TORONTO – Victims of the man at the heart of the Maple Leaf Gardens sex abuse scandal say they have been permanently scarred by his actions, their lives derailed by the shame and trauma of what they endured decades ago.
Several of Gordon Stuckless’s victims told a Toronto court Wednesday that they dropped out of school and sought relief in drugs and alcohol after the former usher, teacher and coach befriended and then abused them.
Unable to trust others, many rebelled against authority and struggled to form meaningful relationships, they said in emotional statements delivered as part of a sentencing hearing.
Even now, many of the men — most in their 40s and 50s — said they are tormented by memories that intrude on their thoughts and disturb their sleep.
“You are the bogeyman in my dreams,” said one man, who cannot be named under a publication ban. “I struggle every day to get up in the morning.”
Another man, who can only be identified as J.D., said the abuse he suffered at 11 while at Maple Leaf Gardens filled him with self-loathing and hopelessness.
“I am 52 years old and I’m still broken inside,” he said, adding he kept his “dark secret” under wraps for close to 40 years.
Another man identified only as M. said he suffers from “constant flashbacks” and is always “on high alert.”
Stuckless, now in his late 60s, watched silently from a table at the front of the courtroom.
Stuckless pleaded guilty in 2014 to 100 charges related to the sexual abuse of 18 boys between 1965 and 1985. He was later found guilty of two additional charges of gross indecency linked to two of the victims.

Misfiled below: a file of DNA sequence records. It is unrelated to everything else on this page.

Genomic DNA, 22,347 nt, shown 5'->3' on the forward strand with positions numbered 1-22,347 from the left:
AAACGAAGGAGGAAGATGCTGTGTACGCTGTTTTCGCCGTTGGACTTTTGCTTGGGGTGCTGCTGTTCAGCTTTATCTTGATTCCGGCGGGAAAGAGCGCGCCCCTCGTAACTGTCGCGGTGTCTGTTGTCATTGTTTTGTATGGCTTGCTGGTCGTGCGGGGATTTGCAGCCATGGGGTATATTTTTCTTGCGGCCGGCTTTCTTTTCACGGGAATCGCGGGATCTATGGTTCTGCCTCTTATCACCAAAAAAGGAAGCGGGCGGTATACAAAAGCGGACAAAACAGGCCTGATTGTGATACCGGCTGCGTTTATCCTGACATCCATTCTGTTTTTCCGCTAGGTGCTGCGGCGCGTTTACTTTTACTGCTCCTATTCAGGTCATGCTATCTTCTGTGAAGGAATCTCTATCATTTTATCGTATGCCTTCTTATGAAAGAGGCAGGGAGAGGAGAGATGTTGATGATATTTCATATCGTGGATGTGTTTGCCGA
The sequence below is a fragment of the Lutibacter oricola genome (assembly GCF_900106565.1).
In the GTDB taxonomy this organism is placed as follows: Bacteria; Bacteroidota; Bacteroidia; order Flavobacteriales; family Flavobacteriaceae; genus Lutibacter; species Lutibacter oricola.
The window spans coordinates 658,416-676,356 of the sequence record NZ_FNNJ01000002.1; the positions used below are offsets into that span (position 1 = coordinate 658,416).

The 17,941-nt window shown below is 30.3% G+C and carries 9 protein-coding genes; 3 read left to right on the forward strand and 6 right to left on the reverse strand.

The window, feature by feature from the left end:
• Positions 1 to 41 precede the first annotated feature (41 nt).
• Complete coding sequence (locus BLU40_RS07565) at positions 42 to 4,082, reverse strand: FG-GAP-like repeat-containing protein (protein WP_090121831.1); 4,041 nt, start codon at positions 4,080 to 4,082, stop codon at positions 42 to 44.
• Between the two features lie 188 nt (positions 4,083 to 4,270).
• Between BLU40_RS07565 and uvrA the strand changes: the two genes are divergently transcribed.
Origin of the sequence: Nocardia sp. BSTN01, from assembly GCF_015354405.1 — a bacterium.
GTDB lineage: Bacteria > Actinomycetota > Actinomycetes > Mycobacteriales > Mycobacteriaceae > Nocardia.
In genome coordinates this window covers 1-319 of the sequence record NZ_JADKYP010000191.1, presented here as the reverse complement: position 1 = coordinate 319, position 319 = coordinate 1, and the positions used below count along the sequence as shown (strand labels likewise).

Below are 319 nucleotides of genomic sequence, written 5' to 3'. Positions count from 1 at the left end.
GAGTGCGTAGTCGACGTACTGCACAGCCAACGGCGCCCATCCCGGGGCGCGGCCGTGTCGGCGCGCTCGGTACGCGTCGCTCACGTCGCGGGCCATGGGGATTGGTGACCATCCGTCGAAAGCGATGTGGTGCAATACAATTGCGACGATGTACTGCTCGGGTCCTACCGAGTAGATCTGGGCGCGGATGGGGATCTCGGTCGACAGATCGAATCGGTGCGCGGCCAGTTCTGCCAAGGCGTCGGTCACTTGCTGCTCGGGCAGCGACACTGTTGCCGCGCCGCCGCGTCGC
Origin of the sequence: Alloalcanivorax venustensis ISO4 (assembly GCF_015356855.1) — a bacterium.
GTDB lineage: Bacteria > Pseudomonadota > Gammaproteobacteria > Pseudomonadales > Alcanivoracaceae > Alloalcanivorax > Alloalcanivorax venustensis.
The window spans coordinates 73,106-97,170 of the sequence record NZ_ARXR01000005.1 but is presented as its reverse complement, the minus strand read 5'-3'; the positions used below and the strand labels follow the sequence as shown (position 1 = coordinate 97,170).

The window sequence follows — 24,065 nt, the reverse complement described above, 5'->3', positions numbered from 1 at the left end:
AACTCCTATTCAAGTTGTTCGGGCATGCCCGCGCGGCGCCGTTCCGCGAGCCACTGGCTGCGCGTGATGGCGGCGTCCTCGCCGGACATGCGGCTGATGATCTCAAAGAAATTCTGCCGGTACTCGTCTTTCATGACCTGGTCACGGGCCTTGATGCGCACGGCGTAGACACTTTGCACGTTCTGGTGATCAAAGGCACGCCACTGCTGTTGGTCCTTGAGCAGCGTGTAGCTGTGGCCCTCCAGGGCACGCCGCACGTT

The Crown is expected to seek a sentence of 10 to 12 years but prosecutor Kelly Beale suggested she might ask for more.
Prosecutors decided last year not to seek to have him designated a dangerous or long-term offender after what the Ministry of the Attorney General called “careful consideration” of the case, including a psychiatric assessment conducted on Stuckless.
The court-ordered psychiatric assessment found Stuckless did not meet the criteria for dangerous offender status, while recognizing that the court could reach a different conclusion.
A dangerous offender designation allows an indefinite sentence, while a long-term offender designation can result in supervision of up to 10 years in the community after incarceration.
Relatives of some victims said Stuckless should face a sentence as long as the one he inflicted on their loved ones.
“So in my husband’s case, we’re going on 40 years,” J.D.’s wife said outside court.
“Gordon Stuckless has proven time and time again that he is not only one of the most prolific sexual offenders in this country but that he is not going to be cured, fixed or in any way be able to redeem himself,” she said.
D.P., whose late son was also abused by Stuckless, said she hopes he will be monitored even after his sentence is up.
“I don’t ever want to hear that he’s molested another child,” she said outside court.
She blames Stuckless for her son’s drug use, which led to his death from an overdose in 2013.
Stuckless remains under house arrest while on bail and must be accompanied by his brother when he leaves the home.
An agreed statement of facts said he “positioned himself to have constant access to children,” particularly those without a father figure.
“He would groom and coerce the children. They became eager to please him. (…) He would tell them that what they were doing was ‘normal’ and ‘fine,'” the statement said.
Most of his victims were around 11 or 12 years old, though some were as young as six, it said.
He previously pleaded guilty in 1997 for sex assaults on 24 boys while he was an usher at Toronto’s Maple Leaf Gardens between 1969 and 1988.
He was sentenced to two years less a day in that case, but that was later increased to five years. He was paroled in 2001 after serving two-thirds of his sentence.